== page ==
Tricks while cooking outdoors

By Wild Chef Anders Klint on 2014.01.31 In Campfire

You might be a very good cook at home, but you have to take a different kind of technique when cooking at the campfire. While it is always easy to throw your food on a grill over a fire or use a barbecue stick, there are some tricks you can have in your back pocket that will get your friends to react like this “oooooh”. Below I will share with you some tricks to use when cooking on a fire.

Meat or fresh fish in wild leaves

This is a pretty nifty little thing that can bring a new flavor to your food, but it can also subtly convey a unique seasoning and cooking method for it. I love to cook freshly caught fish wrapped in twigs, or wrapped like a spiral with long poles and wild leaves, which gives it an earthy taste. Char in maple or ash leaves are especially good. Just wrap the leaves around the fish and tie poles around the whole caboodle to stay together (alternatively: if the leaves are long or big enough, simply fold them over and place them folded down) and place it just above the coal bed, or next to the fire. The leaves will help the meat steam, and protect the skin from burning.

There are lots of edible leaves you can use to wrap your food in. There are of course the favorites such as palm leaves, banana leaves, reed leaves, corn husks and leaves of grapes but you can use the leaves of wild garlic, sorrel, lime, hibiscus, nettles, ash, chestnut, juniper, alder, potatoes, beans, plots, walnut, maple trees, oak trees, cherry trees, and many more (other than me who will think of Forrest Gump and shrimp?).

 Boil water in a paper cup

Yep, I said it. Water is a great conductor of heat, and as long as it is under normal atmospheric pressure (15 psi or so) it will not get hotter than 100 degrees in liquid form. As the paper does not burn until this temperature is reached, you can literally take a cheap paper cup, fill it with water and place it directly on the embers of a fire. You may need to experiment this, but basically, the water prevents the paper from burning. Next time you are out on adventures and engaging in outdoor activities, try and get some water from a stream or a lake, put it in a cup directly on the coals, and when that’s done, pick it up from the embers when the water boils, add little cocoa, and watch your friends and their facial expressions, “Yes, that ‘s right, I boil water in the paper. Who would like to test for me?“ But keep in mind that the material that is not in direct contact with the water will burn, so watch out.

Use your entertainment talent by using your cutting board as a flying disc

Obviously, you will clean it when you are done, but everyone in the camp will think you are smart as hell when you cleaned it and start cutting up wild plants with your Swiss army knife on it! Not a lot of education is needed for this one, just, do it. Fill the cup with water from a mountain stream, place it on the twigs on the embers and serve your guests with a divinely good drink.

Boil an egg in an orange peel

This process uses the same concept as the above tips. Grab an orange and halve it. Carve the meat from both sides; be careful not to cut through the skin. While enjoying the yummy flesh, crack an egg or two in each of the two orange peel “cups”, and put them in a bed of hot coals. When you see the whites begin to solidify, take up the orange halves from the coals and you now have tasty egg with a slightly smoky barbeque flavor. You can do this also in different variations, such as whipping up eggs, cheese and vegetables; then you have made ​​yourself a small omelet. It tastes pretty damn good, with a hint of smoke and citrus. Very cool.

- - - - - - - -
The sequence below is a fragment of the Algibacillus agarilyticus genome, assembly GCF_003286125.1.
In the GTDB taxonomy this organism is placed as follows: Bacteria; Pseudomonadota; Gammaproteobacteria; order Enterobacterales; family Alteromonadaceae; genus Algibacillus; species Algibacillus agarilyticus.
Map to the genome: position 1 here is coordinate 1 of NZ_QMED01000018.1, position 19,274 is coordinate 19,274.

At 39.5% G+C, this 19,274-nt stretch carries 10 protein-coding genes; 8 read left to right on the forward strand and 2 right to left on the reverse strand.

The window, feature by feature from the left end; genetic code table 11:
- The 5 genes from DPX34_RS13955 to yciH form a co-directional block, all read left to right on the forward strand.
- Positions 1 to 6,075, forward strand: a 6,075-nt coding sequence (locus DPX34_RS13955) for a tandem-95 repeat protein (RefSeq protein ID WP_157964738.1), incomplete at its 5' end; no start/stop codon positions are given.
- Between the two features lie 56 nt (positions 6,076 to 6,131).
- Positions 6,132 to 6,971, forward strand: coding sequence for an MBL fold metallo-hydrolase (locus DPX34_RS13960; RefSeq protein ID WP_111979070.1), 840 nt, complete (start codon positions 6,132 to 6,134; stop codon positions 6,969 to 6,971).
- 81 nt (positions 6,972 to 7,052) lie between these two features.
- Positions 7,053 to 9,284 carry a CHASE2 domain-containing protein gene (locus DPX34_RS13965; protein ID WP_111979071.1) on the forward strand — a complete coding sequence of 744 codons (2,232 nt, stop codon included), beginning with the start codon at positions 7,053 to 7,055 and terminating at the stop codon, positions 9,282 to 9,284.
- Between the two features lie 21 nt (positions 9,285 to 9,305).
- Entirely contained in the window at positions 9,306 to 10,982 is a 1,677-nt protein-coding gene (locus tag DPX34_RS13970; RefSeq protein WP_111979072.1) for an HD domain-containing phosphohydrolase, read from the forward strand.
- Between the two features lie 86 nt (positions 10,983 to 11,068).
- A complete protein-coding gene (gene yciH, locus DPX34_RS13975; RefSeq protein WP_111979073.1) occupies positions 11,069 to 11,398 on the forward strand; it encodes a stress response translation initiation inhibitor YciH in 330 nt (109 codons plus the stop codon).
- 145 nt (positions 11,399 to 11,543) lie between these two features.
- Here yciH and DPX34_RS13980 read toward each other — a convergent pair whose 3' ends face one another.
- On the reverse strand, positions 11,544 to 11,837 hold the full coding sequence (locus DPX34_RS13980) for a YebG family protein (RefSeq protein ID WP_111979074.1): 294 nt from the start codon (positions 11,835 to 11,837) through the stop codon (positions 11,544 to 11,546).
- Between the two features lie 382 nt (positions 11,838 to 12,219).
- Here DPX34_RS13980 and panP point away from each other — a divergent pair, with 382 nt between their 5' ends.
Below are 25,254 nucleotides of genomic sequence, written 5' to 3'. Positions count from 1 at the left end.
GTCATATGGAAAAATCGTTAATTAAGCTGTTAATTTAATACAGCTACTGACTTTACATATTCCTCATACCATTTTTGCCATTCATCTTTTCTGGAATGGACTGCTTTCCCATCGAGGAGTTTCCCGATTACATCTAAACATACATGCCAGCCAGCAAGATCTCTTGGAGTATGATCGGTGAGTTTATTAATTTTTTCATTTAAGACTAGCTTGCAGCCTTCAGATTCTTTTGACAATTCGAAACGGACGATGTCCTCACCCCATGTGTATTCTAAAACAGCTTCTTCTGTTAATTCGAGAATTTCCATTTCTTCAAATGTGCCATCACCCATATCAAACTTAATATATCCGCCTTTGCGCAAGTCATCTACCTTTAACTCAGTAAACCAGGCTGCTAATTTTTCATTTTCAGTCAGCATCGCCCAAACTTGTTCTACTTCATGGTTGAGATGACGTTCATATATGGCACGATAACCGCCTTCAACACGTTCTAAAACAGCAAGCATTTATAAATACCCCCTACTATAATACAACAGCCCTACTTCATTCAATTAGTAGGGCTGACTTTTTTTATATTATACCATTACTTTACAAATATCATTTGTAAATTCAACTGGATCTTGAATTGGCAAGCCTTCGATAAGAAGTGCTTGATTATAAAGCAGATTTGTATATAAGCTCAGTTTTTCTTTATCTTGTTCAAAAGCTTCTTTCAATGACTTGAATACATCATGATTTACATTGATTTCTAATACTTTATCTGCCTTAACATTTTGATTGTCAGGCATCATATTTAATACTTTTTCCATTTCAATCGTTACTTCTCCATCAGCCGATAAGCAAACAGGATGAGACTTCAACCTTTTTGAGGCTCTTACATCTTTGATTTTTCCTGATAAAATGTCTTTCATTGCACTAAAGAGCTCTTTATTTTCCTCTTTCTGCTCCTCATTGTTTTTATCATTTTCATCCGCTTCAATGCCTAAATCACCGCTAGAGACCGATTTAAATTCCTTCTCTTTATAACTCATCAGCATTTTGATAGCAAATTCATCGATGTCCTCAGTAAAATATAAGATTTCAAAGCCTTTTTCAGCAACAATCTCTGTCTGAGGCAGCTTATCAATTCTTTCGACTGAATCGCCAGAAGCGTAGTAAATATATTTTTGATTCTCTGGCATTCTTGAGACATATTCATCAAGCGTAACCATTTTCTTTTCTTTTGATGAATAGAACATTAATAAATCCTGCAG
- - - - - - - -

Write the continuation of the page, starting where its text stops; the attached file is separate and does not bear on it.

Learn the art of learning the venerable tramp art

You may have heard of this cooking technique, and that this technique is called a “tramp dinner” or “packet dinner”, but I think this technology is so perfect that it needs to be lifted up to the skies and get a well-deserved reputation. If you were at home using a similar technique in your oven with baking paper, a snotty chef say you cook a “papillote” because everything sounds better in French. (Seriously, look up the French word for baby seals/seal pups). I say if we are snotty, let’s call this technique “Cuisson dans une feuille d’etain” and begin to elevate it to the level it deserves. This is basically a wet cooking method that suppresses the heat from the coals, and all you need is to combine some aromatic vegetables (celery, onion, garlic, mushrooms, carrots, leeks, celeriac, etc.), some other yummy vegetables (Brussels sprouts, green beans), a meat or fish that you have access to or you like, some herbs or spices, a little fat or oil, and a small amount of cooking liquid, or any commodity that will drop liquid (water, broth, wine, fruit, slices of citrus). Simply add it all up in a double layer of aluminum foil, roll the edges tightly so nothing can get out, and drop it all on coals. How long you leave it in depends on how small you cut the raw materials and the type of materials you put in the package. Meat, for instance, should be cut into smaller pieces, as well as some vegetables with longer cooking time such as potatoes, celeriac etc. This method of cooking can cook everything from roasted salmon with lemon, butter and dill, a Bouef bourguignon, a whole chicken, or a Moroccan lamb stew. This is awesome!

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